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Monday, August 14, 2017

Watch the Aug. 21 solar eclipse at the University of New Orleans

Posted By on Mon, Aug 14, 2017 at 4:30 PM


Those looking to get the Total Eclipse experience next week will have to head to the "eclipse belt" north of New Orleans, but the city will see a partial eclipse of the sun next Monday, starting just before noon. According to NASA, the Aug. 21 eclipse is the first to sweep across the whole United States since 1918, a spectacle that will take three hours — and the last solar eclipse was in 1979.

The University of New Orleans (UNO) is all set up to be your place for #Eclipse2017, beginning at 10:30 a.m. with NASA's livestream of the sight in the Privateer Pride Room. There also will be presentations from a mathematician and a scientist (because science is both cool and interesting!) and at 1:20 p.m., attendees will go outside to view the eclipse from the UNO quad (a limited amount of solar glasses will be available — and everyone should review NASA's guide to watching an eclipse safely).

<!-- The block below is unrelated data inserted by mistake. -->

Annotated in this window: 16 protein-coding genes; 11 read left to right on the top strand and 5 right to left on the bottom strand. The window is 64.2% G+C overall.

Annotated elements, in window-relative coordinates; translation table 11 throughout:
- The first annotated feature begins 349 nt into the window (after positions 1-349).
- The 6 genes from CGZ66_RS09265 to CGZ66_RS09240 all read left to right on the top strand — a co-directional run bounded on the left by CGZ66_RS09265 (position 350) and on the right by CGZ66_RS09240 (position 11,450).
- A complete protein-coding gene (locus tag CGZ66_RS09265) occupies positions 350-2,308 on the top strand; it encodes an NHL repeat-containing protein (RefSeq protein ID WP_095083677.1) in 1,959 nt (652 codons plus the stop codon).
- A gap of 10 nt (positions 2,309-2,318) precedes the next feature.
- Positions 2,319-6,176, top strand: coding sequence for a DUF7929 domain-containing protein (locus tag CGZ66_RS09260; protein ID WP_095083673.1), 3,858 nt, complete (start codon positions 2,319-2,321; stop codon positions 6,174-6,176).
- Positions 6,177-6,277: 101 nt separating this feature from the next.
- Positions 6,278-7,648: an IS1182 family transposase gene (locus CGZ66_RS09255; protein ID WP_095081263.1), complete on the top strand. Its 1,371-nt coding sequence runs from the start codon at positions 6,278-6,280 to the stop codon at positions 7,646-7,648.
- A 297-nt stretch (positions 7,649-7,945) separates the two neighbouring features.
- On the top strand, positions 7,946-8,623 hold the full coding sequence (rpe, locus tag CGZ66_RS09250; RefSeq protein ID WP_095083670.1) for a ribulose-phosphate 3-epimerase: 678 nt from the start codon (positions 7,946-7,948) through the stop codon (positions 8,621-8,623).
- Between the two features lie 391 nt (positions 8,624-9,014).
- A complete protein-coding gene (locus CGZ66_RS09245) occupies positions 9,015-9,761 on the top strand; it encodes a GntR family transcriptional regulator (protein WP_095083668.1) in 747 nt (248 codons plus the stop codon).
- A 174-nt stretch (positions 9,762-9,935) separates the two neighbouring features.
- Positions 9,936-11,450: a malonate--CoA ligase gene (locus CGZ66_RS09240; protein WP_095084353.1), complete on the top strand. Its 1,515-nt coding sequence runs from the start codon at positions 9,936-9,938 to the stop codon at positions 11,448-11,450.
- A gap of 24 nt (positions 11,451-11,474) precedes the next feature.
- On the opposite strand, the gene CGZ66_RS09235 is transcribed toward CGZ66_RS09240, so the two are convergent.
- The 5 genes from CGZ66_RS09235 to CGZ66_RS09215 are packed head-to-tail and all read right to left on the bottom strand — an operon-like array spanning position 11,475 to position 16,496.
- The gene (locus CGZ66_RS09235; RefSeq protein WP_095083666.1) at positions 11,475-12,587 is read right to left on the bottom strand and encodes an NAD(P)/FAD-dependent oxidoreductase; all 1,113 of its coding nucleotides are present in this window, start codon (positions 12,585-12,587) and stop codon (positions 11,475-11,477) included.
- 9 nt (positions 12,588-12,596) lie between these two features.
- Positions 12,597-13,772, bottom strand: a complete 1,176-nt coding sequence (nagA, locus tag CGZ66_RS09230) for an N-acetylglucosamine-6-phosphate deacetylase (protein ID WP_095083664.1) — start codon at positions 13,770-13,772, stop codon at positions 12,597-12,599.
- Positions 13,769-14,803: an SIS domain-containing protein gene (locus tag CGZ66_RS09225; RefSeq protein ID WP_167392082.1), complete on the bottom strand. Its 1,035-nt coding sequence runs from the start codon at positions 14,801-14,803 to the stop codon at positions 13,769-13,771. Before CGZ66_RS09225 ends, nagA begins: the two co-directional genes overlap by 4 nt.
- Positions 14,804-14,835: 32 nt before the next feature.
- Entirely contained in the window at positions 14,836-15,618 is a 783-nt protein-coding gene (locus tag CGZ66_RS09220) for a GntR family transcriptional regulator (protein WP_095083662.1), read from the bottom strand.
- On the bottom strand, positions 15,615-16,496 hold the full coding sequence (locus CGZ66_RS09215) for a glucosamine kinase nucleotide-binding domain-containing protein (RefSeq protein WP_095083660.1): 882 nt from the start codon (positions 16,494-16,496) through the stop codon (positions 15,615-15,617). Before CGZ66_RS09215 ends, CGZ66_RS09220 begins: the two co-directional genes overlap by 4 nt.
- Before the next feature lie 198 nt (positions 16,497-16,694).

Full details of UNO's eclipse activities and viewing party under the jump. Here, have some eclipse-watching music:

What: Solar Eclipse Activities and Viewing at the University of New Orleans

When: Monday, August 21. Activities begin at 10:30 a.m., presentations start at 12:30 p.m. and viewing will take place at 1:20 p.m.

Where: Earl K. Long Library (No. 11 on the campus map). Viewing will take place in the Quad, on the Lakeside of the library.

Who: UNO astrophysicist Greg Seab and math instructor Joel Webb will give presentations about the solar eclipse prior to viewing. The event is free and open to the public.

Details: Beginning at 10:30 a.m., NASA’s livestream of the solar eclipse will be shown in the Privateer Pride Room, on the first floor of the Earl K. Long Library. There will be snacks, door prizes and a selfie station with props. The partial eclipse will start at 11:57 a.m. At 12:30 p.m. UNO math instructor Joel Webb will give a presentation on the eclipse. At 12:45 p.m., UNO professor and astrophysicist Greg Seab will give a presentation.

At 1:20 p.m., visitors will be invited to go out to the Quad to view the eclipse. The library will have a limited amount of solar viewing glasses and pin projectors available. The eclipse ends at 2:57 p.m.

Total solar eclipses visible from land in the contiguous U.S. are very rare. This is the nation’s first total solar eclipse since 1979. After Aug. 21, the next one won’t happen until April 8, 2024, according to NASA.

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